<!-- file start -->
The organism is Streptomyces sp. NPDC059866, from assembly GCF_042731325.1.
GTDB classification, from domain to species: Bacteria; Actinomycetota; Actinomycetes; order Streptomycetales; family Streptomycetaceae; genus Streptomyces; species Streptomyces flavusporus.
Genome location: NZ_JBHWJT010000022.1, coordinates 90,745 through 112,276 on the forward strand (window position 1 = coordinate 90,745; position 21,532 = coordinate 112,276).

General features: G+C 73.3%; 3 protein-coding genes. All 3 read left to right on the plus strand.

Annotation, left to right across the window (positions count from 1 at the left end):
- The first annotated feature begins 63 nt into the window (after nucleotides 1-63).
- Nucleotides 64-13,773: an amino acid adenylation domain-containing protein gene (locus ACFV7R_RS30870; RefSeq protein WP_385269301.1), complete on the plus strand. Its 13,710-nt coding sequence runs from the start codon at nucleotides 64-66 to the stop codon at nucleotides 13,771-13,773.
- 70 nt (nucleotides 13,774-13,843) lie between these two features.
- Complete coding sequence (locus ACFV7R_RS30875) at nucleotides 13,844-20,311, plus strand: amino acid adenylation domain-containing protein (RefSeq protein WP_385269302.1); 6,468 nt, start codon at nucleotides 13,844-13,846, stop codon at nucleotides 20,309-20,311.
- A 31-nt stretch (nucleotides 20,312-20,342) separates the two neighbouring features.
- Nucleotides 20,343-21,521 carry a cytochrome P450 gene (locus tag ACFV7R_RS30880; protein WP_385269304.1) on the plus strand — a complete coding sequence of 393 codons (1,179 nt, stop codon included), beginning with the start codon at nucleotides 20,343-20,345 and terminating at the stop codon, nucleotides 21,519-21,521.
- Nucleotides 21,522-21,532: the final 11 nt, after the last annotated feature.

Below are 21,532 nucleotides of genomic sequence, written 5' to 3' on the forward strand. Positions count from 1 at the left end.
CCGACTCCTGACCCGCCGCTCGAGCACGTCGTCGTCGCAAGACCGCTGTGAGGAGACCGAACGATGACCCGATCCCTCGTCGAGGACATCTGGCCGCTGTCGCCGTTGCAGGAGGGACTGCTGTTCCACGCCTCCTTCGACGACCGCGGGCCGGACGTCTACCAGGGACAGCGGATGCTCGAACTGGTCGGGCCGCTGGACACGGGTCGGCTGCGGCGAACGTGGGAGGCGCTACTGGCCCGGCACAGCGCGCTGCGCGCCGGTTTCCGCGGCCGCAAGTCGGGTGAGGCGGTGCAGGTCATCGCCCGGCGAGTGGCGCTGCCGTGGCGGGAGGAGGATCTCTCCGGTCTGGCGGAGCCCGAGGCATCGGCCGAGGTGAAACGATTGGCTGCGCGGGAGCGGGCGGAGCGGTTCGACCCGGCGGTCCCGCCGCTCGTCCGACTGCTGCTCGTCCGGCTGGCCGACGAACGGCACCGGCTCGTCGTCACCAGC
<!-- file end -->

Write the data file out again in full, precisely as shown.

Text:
The organism is Streptomyces sp. NPDC059866, from assembly GCF_042731325.1.
GTDB classification, from domain to species: Bacteria; Actinomycetota; Actinomycetes; order Streptomycetales; family Streptomycetaceae; genus Streptomyces; species Streptomyces flavusporus.
Genome location: NZ_JBHWJT010000022.1, coordinates 90,745 through 112,276 on the forward strand (window position 1 = coordinate 90,745; position 21,532 = coordinate 112,276).

General features: G+C 73.3%; 3 protein-coding genes. All 3 read left to right on the plus strand.

Annotation, left to right across the window (positions count from 1 at the left end):
- The first annotated feature begins 63 nt into the window (after nucleotides 1-63).
- Nucleotides 64-13,773: an amino acid adenylation domain-containing protein gene (locus ACFV7R_RS30870; RefSeq protein WP_385269301.1), complete on the plus strand. Its 13,710-nt coding sequence runs from the start codon at nucleotides 64-66 to the stop codon at nucleotides 13,771-13,773.
- 70 nt (nucleotides 13,774-13,843) lie between these two features.
- Complete coding sequence (locus ACFV7R_RS30875) at nucleotides 13,844-20,311, plus strand: amino acid adenylation domain-containing protein (RefSeq protein WP_385269302.1); 6,468 nt, start codon at nucleotides 13,844-13,846, stop codon at nucleotides 20,309-20,311.
- A 31-nt stretch (nucleotides 20,312-20,342) separates the two neighbouring features.
- Nucleotides 20,343-21,521 carry a cytochrome P450 gene (locus tag ACFV7R_RS30880; protein WP_385269304.1) on the plus strand — a complete coding sequence of 393 codons (1,179 nt, stop codon included), beginning with the start codon at nucleotides 20,343-20,345 and terminating at the stop codon, nucleotides 21,519-21,521.
- Nucleotides 21,522-21,532: the final 11 nt, after the last annotated feature.

Below are 21,532 nucleotides of genomic sequence, written 5' to 3' on the forward strand. Positions count from 1 at the left end.
CCGACTCCTGACCCGCCGCTCGAGCACGTCGTCGTCGCAAGACCGCTGTGAGGAGACCGAACGATGACCCGATCCCTCGTCGAGGACATCTGGCCGCTGTCGCCGTTGCAGGAGGGACTGCTGTTCCACGCCTCCTTCGACGACCGCGGGCCGGACGTCTACCAGGGACAGCGGATGCTCGAACTGGTCGGGCCGCTGGACACGGGTCGGCTGCGGCGAACGTGGGAGGCGCTACTGGCCCGGCACAGCGCGCTGCGCGCCGGTTTCCGCGGCCGCAAGTCGGGTGAGGCGGTGCAGGTCATCGCCCGGCGAGTGGCGCTGCCGTGGCGGGAGGAGGATCTCTCCGGTCTGGCGGAGCCCGAGGCATCGGCCGAGGTGAAACGATTGGCTGCGCGGGAGCGGGCGGAGCGGTTCGACCCGGCGGTCCCGCCGCTCGTCCGACTGCTGCTCGTCCGGCTGGCCGACGAACGGCACCGGCTCGTCGTCACCAGC